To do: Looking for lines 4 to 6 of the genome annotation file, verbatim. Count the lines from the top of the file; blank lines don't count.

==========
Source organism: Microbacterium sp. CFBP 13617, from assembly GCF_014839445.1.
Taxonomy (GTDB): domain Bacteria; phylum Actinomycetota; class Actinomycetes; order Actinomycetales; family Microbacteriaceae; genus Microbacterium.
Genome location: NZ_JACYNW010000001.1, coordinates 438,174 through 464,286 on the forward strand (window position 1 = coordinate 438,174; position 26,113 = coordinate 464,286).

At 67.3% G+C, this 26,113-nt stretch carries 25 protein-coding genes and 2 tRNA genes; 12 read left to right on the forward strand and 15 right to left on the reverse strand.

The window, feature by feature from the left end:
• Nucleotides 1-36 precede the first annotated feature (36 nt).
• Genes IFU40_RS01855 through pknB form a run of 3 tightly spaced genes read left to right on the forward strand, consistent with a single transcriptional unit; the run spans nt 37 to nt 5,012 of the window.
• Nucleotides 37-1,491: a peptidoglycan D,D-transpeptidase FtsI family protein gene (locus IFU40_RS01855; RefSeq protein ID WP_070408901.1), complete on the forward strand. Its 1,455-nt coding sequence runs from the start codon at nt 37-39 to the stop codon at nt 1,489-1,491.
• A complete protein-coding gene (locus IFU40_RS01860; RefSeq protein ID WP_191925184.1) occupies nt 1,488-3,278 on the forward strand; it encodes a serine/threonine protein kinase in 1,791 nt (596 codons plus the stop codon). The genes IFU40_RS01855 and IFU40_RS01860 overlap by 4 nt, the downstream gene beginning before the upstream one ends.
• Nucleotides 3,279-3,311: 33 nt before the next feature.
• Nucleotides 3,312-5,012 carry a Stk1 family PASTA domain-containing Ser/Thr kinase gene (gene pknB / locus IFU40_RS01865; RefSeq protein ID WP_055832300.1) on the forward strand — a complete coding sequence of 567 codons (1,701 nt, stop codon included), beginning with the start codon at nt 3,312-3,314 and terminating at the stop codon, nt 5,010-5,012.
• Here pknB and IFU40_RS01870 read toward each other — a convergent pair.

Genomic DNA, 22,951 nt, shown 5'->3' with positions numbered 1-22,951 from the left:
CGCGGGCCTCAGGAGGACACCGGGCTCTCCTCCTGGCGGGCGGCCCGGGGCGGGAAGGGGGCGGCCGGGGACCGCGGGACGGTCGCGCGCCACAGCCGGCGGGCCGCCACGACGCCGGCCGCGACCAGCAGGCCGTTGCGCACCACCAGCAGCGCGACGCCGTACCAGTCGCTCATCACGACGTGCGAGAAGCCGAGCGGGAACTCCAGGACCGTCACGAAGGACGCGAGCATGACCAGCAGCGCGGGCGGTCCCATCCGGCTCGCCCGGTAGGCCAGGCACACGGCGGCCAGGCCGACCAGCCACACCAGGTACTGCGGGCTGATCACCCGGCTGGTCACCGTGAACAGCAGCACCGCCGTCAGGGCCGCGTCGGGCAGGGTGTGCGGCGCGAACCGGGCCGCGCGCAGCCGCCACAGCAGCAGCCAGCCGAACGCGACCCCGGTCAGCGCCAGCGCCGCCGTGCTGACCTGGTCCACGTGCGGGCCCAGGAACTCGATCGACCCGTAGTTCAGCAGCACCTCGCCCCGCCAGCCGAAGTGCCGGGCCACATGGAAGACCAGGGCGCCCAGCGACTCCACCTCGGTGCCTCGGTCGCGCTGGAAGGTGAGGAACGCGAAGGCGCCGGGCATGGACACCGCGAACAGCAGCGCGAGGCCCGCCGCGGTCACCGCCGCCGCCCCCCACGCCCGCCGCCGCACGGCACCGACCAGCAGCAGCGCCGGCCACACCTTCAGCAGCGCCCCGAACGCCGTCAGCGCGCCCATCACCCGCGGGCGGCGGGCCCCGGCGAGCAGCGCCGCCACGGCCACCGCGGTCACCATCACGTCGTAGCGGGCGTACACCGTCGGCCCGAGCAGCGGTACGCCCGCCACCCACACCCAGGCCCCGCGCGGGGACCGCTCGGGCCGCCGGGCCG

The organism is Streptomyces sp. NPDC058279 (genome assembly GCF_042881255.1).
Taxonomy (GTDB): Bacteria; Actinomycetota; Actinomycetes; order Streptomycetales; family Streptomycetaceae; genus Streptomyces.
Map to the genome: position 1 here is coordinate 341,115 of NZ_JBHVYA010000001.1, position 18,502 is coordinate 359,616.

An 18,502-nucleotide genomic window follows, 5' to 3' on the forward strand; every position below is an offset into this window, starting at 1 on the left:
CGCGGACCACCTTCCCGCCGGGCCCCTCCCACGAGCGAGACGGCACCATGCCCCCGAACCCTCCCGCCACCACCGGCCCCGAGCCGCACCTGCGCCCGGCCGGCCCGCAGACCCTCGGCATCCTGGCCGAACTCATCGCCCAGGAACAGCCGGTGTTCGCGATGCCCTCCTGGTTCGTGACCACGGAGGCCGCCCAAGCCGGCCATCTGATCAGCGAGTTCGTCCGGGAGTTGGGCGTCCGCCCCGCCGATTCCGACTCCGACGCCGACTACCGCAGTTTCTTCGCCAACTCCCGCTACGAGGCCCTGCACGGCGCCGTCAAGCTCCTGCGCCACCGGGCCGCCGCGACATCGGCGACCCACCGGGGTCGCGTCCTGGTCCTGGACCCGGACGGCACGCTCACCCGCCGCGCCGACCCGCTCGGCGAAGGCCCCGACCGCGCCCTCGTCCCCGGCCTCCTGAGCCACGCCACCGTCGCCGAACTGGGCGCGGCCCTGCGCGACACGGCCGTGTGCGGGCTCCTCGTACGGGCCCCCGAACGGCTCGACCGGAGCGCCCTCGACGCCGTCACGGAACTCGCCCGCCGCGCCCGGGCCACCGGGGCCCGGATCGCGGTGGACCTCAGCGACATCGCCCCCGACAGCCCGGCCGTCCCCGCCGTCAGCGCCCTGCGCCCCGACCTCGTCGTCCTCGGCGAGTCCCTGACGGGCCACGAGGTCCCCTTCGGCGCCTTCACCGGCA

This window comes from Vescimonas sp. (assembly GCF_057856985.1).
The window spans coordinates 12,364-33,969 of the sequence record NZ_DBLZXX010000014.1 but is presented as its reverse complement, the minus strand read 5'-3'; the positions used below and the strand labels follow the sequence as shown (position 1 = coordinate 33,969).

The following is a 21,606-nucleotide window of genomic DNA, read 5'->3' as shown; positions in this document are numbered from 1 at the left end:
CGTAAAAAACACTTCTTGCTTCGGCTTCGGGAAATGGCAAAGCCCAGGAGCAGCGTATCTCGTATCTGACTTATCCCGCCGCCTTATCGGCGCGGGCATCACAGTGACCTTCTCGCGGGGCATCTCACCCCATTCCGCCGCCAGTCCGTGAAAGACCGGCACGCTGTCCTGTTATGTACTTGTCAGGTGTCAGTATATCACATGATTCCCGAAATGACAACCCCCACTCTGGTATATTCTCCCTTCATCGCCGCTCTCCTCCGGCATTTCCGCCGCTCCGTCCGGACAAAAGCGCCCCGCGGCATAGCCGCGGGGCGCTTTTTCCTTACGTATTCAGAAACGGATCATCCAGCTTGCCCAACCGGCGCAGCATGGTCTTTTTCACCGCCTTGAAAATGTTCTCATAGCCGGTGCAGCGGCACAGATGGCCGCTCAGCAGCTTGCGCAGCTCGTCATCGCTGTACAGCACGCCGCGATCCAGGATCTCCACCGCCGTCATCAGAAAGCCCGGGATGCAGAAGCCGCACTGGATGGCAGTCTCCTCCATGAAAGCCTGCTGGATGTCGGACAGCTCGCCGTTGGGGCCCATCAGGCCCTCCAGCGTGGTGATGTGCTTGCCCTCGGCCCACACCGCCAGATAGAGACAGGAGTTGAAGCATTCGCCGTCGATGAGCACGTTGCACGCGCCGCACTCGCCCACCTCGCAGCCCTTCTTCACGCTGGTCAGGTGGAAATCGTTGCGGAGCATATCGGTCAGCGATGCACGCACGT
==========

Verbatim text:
At 67.3% G+C, this 26,113-nt stretch carries 25 protein-coding genes and 2 tRNA genes; 12 read left to right on the forward strand and 15 right to left on the reverse strand.

The window, feature by feature from the left end:
• Nucleotides 1-36 precede the first annotated feature (36 nt).